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1001 and 1 African American History Garvey ,King,Malcolm

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1001 and 1 African American History Garvey ,King,Malcolm 

John Stewart Rock (October 13, 1825 – December 3, 1866; was an American teacher, doctor, dentist, lawyer and abolitionist who originated the notion of "black is beautiful."[1] Rock was one of the first African American men to earn a medical degree.[2] In addition, he was the first black person to be admitted to the bar of the Supreme Court of the United States.

Tubman, Harriet Ross (1822-1913). Born into slavery on the Eastern Shore of Maryland, Tubman gained international acclaim as an Underground Railroad operator, abolitionist, Civil War spy and nurse, suffragist, and humanitarian. After escaping from enslavement in 1849, Tubman dedicated herself to fighting for freedom, equality, and justice for the remainder of her long life, earning her the biblical name "Moses".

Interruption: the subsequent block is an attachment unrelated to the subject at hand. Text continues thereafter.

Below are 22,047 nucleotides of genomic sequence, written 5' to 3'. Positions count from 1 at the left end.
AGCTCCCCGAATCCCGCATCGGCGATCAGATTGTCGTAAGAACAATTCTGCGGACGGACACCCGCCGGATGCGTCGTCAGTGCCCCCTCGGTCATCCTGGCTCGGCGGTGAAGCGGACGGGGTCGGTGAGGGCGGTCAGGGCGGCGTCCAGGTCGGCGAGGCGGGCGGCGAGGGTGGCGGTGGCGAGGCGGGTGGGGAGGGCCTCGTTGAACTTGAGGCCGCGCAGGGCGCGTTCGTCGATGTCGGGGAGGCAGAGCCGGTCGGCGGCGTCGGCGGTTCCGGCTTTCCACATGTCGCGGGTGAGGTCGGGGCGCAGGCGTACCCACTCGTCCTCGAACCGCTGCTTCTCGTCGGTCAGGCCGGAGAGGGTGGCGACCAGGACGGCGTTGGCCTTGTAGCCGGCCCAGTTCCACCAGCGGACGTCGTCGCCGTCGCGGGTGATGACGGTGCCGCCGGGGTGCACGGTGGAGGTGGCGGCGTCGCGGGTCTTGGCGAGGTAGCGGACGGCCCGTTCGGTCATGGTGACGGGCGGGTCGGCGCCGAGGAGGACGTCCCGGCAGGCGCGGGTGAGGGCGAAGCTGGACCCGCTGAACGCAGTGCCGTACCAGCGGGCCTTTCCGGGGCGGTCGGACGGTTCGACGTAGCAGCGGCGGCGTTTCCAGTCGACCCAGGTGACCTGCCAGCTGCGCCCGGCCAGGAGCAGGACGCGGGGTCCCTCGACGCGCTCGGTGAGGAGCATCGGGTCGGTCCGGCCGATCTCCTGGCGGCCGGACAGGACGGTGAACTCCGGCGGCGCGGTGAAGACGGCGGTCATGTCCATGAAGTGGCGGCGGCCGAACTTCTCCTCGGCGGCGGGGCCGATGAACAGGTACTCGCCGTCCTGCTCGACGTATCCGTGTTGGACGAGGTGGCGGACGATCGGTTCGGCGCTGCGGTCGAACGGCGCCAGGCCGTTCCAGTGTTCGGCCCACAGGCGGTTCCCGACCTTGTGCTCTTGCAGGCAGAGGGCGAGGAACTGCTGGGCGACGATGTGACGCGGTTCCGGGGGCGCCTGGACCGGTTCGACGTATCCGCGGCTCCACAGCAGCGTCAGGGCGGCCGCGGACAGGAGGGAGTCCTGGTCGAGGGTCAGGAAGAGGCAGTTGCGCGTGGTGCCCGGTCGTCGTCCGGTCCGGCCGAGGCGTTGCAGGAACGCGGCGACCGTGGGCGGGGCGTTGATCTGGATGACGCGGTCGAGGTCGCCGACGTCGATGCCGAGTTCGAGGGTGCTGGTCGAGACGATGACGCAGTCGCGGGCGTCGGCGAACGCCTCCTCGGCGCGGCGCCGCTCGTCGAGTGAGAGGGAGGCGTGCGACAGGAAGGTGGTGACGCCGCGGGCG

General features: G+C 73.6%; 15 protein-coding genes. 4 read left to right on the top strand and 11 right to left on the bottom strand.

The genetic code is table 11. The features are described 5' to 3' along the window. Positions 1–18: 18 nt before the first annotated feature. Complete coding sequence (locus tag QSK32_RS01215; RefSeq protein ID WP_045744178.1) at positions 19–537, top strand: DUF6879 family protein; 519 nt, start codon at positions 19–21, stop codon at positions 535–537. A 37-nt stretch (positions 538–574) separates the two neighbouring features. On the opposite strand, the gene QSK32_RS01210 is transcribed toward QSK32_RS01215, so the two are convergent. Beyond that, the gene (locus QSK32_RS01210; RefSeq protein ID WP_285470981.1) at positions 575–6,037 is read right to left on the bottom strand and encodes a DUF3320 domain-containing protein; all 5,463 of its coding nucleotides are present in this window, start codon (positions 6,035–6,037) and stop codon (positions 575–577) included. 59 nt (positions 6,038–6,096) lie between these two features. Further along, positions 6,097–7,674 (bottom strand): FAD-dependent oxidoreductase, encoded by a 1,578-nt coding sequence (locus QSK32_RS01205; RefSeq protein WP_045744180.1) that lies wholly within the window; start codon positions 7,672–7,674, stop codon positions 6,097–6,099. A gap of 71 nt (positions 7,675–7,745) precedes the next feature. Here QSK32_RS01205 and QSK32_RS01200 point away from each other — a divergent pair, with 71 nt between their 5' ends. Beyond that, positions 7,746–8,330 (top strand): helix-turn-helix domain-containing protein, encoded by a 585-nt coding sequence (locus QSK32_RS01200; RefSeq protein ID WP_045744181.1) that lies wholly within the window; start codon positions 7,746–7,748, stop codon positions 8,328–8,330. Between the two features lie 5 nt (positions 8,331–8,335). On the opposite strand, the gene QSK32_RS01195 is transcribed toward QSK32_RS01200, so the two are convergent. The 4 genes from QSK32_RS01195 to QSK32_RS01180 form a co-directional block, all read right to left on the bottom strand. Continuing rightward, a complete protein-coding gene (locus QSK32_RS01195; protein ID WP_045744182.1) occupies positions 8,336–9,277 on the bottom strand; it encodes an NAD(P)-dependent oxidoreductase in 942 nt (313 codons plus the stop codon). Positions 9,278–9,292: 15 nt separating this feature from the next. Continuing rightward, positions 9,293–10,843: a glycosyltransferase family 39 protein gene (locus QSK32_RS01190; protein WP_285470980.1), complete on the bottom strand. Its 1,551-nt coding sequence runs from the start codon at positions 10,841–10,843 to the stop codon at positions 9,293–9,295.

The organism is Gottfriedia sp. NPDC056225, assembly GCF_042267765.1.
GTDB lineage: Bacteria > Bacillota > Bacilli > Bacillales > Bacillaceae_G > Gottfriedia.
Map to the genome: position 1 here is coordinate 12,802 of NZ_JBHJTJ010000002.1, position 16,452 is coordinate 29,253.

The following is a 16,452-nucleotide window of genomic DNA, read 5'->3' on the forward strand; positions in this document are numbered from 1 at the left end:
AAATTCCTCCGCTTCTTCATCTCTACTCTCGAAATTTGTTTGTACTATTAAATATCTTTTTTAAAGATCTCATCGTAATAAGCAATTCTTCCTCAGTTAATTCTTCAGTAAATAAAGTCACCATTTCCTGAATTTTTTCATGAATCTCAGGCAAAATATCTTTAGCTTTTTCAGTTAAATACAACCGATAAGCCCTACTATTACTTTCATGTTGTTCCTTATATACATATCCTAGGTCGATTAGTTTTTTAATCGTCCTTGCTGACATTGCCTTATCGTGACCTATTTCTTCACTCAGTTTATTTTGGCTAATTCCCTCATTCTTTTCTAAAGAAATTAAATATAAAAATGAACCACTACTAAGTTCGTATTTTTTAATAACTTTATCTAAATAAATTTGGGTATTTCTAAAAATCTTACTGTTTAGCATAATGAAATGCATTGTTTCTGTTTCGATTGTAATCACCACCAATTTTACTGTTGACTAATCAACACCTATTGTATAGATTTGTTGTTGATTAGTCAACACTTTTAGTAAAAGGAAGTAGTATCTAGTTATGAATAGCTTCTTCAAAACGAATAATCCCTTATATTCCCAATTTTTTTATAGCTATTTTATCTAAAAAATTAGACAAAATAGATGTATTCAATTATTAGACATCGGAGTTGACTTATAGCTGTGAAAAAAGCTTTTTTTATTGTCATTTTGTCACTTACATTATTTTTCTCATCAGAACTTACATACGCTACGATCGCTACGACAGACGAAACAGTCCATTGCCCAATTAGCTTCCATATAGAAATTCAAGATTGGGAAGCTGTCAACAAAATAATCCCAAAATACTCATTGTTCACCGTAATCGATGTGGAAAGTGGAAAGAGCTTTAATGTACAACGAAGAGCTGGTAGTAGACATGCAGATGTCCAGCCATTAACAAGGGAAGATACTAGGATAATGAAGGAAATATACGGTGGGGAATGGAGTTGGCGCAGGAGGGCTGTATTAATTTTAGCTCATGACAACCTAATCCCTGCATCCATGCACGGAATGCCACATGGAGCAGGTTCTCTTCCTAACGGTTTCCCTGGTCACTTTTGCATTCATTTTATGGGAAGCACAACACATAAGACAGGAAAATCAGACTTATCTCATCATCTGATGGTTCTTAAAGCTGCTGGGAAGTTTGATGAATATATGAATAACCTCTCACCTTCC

Nathaniel "Nat" Turner (October 2, 1800 – November 11, 1831) was an American slave who led a slave rebellion in Virginia on August 21, 1831 that resulted in 60 white deaths and at least 100 black deaths,[2] the largest number of fatalities to occur in one uprising prior to the American Civil War in the southern United States. He gathered supporters in Southampton County, Virginia. Turner was convicted, sentenced to death, and hanged.

Crispus Attucks (c. 1723 – March 5, 1770) was a dockworker of Wampanoag and African descent. He was the first person shot to death by British redcoats during the Boston Massacre, in Boston, Massachusetts.[2] He has been called the first martyr of the revolution.

Booker Taliaferro Washington (April 5, 1856 – November 14, 1915) was an American educator, author, orator, and political leader. He was the dominant figure in the African-American community in the United States from 1890 to 1915.